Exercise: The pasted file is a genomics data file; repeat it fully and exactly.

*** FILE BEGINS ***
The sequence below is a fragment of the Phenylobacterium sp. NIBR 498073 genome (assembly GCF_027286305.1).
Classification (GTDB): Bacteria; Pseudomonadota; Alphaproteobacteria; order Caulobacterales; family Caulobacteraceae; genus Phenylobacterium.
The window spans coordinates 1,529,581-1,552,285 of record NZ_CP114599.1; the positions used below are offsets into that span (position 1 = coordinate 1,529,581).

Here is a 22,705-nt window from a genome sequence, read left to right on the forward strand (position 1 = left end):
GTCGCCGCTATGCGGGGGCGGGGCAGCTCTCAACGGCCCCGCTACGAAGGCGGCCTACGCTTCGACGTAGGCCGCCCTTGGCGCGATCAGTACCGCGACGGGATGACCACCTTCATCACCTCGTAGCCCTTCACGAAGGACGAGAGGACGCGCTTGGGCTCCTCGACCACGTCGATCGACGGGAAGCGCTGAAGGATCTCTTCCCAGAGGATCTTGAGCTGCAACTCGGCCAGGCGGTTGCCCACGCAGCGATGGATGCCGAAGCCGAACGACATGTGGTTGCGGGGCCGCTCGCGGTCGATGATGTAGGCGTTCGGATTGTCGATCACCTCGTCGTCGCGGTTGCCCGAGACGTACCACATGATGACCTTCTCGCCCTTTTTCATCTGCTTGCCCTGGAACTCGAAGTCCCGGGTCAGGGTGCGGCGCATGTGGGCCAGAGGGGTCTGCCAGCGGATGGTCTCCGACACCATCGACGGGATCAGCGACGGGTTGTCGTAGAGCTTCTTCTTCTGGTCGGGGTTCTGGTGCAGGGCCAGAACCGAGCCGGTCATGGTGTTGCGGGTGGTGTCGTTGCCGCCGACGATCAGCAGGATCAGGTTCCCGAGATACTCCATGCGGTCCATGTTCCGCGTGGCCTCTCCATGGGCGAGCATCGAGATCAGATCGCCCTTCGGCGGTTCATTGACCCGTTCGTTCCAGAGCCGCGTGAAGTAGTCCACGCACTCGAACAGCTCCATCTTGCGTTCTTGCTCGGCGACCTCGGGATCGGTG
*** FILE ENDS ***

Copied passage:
The sequence below is a fragment of the Phenylobacterium sp. NIBR 498073 genome (assembly GCF_027286305.1).
Classification (GTDB): Bacteria; Pseudomonadota; Alphaproteobacteria; order Caulobacterales; family Caulobacteraceae; genus Phenylobacterium.
The window spans coordinates 1,529,581-1,552,285 of record NZ_CP114599.1; the positions used below are offsets into that span (position 1 = coordinate 1,529,581).

Here is a 22,705-nt window from a genome sequence, read left to right on the forward strand (position 1 = left end):
GTCGCCGCTATGCGGGGGCGGGGCAGCTCTCAACGGCCCCGCTACGAAGGCGGCCTACGCTTCGACGTAGGCCGCCCTTGGCGCGATCAGTACCGCGACGGGATGACCACCTTCATCACCTCGTAGCCCTTCACGAAGGACGAGAGGACGCGCTTGGGCTCCTCGACCACGTCGATCGACGGGAAGCGCTGAAGGATCTCTTCCCAGAGGATCTTGAGCTGCAACTCGGCCAGGCGGTTGCCCACGCAGCGATGGATGCCGAAGCCGAACGACATGTGGTTGCGGGGCCGCTCGCGGTCGATGATGTAGGCGTTCGGATTGTCGATCACCTCGTCGTCGCGGTTGCCCGAGACGTACCACATGATGACCTTCTCGCCCTTTTTCATCTGCTTGCCCTGGAACTCGAAGTCCCGGGTCAGGGTGCGGCGCATGTGGGCCAGAGGGGTCTGCCAGCGGATGGTCTCCGACACCATCGACGGGATCAGCGACGGGTTGTCGTAGAGCTTCTTCTTCTGGTCGGGGTTCTGGTGCAGGGCCAGAACCGAGCCGGTCATGGTGTTGCGGGTGGTGTCGTTGCCGCCGACGATCAGCAGGATCAGGTTCCCGAGATACTCCATGCGGTCCATGTTCCGCGTGGCCTCTCCATGGGCGAGCATCGAGATCAGATCGCCCTTCGGCGGTTCATTGACCCGTTCGTTCCAGAGCCGCGTGAAGTAGTCCACGCACTCGAACAGCTCCATCTTGCGTTCTTGCTCGGCGACCTCGGGATCGGTG